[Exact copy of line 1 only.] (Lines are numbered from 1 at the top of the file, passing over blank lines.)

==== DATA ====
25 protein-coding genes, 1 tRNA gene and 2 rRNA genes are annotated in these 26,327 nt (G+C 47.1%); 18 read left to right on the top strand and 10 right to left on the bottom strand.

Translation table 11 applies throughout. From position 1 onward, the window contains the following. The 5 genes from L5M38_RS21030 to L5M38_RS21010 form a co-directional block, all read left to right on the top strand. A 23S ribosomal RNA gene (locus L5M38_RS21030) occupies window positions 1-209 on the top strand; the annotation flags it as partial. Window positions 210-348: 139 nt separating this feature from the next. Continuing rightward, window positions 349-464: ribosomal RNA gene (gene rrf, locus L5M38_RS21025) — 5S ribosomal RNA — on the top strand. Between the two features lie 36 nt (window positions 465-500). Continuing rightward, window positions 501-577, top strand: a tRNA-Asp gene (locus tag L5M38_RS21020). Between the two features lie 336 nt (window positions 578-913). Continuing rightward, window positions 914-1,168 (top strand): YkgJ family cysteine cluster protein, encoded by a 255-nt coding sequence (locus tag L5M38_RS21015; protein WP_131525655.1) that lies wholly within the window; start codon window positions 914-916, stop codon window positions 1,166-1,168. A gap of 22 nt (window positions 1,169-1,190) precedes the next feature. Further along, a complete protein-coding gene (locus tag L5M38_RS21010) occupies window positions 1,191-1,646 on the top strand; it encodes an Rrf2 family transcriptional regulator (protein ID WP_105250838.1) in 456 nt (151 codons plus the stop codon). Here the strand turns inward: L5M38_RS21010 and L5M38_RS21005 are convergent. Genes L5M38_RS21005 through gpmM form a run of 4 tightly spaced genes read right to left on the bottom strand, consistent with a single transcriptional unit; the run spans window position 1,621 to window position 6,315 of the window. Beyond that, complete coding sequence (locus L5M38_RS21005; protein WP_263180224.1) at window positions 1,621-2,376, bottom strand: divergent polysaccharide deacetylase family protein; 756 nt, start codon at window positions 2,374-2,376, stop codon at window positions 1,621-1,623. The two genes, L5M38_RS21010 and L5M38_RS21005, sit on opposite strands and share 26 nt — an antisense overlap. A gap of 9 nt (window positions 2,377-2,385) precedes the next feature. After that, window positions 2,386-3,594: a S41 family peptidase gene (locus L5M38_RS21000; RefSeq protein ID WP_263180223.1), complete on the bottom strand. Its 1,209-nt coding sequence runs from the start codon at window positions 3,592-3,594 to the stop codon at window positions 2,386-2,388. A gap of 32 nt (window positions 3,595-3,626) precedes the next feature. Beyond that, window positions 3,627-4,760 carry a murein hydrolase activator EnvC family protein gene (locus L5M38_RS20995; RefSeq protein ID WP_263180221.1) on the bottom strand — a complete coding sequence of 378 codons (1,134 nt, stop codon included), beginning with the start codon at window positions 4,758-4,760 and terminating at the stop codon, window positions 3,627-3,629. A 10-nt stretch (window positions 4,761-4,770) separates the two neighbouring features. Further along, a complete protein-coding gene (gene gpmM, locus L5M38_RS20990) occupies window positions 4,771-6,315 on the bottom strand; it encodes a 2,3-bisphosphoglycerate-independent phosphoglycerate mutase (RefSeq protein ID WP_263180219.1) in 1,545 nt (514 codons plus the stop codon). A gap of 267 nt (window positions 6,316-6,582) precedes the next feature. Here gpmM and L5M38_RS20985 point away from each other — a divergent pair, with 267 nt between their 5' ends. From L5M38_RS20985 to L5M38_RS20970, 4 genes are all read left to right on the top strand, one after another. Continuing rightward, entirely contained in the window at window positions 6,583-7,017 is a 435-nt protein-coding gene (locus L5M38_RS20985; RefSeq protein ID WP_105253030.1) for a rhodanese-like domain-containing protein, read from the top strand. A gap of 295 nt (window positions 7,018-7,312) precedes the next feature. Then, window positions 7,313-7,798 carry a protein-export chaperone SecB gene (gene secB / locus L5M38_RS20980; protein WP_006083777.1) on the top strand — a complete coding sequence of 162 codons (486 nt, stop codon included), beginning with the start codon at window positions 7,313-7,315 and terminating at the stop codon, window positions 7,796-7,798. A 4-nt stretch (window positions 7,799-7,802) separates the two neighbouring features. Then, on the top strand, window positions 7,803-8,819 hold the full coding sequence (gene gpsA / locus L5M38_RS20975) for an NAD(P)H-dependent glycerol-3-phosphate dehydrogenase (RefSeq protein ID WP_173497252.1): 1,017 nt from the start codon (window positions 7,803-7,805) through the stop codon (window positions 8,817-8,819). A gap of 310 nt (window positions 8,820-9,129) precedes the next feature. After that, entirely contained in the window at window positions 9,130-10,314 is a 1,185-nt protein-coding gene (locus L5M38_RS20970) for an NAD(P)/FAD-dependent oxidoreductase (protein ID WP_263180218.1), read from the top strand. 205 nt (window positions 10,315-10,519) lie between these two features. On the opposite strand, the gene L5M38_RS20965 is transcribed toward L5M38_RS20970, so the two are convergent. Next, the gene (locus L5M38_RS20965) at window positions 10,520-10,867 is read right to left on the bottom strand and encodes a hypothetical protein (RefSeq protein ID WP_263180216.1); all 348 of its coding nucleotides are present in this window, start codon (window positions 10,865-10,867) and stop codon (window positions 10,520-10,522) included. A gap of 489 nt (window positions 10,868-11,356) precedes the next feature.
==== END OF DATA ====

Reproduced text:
25 protein-coding genes, 1 tRNA gene and 2 rRNA genes are annotated in these 26,327 nt (G+C 47.1%); 18 read left to right on the top strand and 10 right to left on the bottom strand.